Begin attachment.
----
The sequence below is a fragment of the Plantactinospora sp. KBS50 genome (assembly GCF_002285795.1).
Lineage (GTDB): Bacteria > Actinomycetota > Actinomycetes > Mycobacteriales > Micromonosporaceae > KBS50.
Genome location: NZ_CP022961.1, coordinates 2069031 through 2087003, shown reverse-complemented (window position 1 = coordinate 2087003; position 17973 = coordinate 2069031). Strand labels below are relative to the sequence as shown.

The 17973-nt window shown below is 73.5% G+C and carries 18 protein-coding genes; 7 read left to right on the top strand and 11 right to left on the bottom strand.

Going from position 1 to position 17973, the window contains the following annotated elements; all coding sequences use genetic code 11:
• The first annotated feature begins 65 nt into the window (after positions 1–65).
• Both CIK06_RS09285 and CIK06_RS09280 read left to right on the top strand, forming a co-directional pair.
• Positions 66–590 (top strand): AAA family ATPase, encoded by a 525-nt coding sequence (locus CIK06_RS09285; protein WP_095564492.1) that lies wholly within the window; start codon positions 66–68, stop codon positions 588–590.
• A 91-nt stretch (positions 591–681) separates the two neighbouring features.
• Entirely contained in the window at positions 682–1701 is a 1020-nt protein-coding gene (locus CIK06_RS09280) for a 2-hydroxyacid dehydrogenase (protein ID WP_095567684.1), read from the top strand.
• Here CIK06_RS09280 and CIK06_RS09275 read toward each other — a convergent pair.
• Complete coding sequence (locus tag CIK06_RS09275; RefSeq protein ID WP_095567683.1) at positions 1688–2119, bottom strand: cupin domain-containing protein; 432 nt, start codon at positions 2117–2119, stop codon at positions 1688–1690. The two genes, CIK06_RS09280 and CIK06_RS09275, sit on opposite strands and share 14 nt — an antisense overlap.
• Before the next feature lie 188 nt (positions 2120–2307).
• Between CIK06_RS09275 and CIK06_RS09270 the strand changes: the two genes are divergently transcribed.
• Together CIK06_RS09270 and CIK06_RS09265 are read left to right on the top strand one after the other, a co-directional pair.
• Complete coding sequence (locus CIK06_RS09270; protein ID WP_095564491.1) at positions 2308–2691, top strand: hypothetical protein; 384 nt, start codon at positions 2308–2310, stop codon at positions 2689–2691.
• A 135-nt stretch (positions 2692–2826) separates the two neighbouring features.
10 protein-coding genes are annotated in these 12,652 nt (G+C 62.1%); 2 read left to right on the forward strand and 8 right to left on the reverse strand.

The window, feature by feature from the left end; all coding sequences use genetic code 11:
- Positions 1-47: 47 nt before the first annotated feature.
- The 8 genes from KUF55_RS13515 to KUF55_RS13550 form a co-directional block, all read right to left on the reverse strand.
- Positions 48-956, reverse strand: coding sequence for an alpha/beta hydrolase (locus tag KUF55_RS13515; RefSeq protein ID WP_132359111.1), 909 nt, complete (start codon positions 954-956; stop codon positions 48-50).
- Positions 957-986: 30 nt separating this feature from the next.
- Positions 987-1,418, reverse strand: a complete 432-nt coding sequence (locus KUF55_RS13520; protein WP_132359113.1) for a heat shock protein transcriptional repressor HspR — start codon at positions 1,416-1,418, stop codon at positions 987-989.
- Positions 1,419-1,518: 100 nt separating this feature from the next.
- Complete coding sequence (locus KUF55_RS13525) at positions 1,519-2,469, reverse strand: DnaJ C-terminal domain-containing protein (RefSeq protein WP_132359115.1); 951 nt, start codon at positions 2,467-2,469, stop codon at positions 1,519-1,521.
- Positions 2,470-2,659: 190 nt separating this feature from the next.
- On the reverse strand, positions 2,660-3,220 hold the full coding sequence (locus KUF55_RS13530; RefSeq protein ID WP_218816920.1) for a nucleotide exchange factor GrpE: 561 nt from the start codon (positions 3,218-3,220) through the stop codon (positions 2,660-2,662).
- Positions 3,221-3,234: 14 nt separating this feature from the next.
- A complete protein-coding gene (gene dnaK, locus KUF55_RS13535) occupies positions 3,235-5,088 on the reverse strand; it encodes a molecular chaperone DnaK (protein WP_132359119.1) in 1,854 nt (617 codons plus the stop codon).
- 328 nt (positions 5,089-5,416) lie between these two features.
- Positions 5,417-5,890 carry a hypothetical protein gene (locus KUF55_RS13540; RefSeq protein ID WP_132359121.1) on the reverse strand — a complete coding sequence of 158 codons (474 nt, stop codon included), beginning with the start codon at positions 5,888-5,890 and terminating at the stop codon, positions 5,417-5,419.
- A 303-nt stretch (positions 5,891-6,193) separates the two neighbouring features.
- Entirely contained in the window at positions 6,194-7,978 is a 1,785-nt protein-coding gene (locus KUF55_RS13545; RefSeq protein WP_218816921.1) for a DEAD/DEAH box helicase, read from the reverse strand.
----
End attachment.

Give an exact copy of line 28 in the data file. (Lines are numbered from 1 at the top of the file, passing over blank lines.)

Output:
- On the reverse strand, positions 2,660-3,220 hold the full coding sequence (locus KUF55_RS13530; RefSeq protein ID WP_218816920.1) for a nucleotide exchange factor GrpE: 561 nt from the start codon (positions 3,218-3,220) through the stop codon (positions 2,660-2,662).